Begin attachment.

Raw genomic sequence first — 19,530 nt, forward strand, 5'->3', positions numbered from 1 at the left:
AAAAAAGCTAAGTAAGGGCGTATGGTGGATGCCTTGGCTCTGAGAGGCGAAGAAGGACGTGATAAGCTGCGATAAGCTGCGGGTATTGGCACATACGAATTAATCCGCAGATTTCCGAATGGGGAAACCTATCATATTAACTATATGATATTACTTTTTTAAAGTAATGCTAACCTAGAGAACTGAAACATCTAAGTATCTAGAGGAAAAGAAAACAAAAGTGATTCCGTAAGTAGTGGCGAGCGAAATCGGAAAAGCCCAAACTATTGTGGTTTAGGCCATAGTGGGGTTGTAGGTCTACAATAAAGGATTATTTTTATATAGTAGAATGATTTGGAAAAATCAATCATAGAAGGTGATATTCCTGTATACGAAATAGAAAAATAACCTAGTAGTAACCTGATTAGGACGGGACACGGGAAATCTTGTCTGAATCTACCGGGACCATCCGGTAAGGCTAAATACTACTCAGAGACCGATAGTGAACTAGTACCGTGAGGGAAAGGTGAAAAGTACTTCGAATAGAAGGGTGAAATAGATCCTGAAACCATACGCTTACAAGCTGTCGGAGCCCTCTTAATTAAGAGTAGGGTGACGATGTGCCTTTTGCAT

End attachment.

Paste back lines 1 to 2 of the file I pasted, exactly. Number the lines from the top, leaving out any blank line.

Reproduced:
Raw genomic sequence first — 19,530 nt, forward strand, 5'->3', positions numbered from 1 at the left:
AAAAAAGCTAAGTAAGGGCGTATGGTGGATGCCTTGGCTCTGAGAGGCGAAGAAGGACGTGATAAGCTGCGATAAGCTGCGGGTATTGGCACATACGAATTAATCCGCAGATTTCCGAATGGGGAAACCTATCATATTAACTATATGATATTACTTTTTTAAAGTAATGCTAACCTAGAGAACTGAAACATCTAAGTATCTAGAGGAAAAGAAAACAAAAGTGATTCCGTAAGTAGTGGCGAGCGAAATCGGAAAAGCCCAAACTATTGTGGTTTAGGCCATAGTGGGGTTGTAGGTCTACAATAAAGGATTATTTTTATATAGTAGAATGATTTGGAAAAATCAATCATAGAAGGTGATATTCCTGTATACGAAATAGAAAAATAACCTAGTAGTAACCTGATTAGGACGGGACACGGGAAATCTTGTCTGAATCTACCGGGACCATCCGGTAAGGCTAAATACTACTCAGAGACCGATAGTGAACTAGTACCGTGAGGGAAAGGTGAAAAGTACTTCGAATAGAAGGGTGAAATAGATCCTGAAACCATACGCTTACAAGCTGTCGGAGCCCTCTTAATTAAGAGTAGGGTGACGATGTGCCTTTTGCAT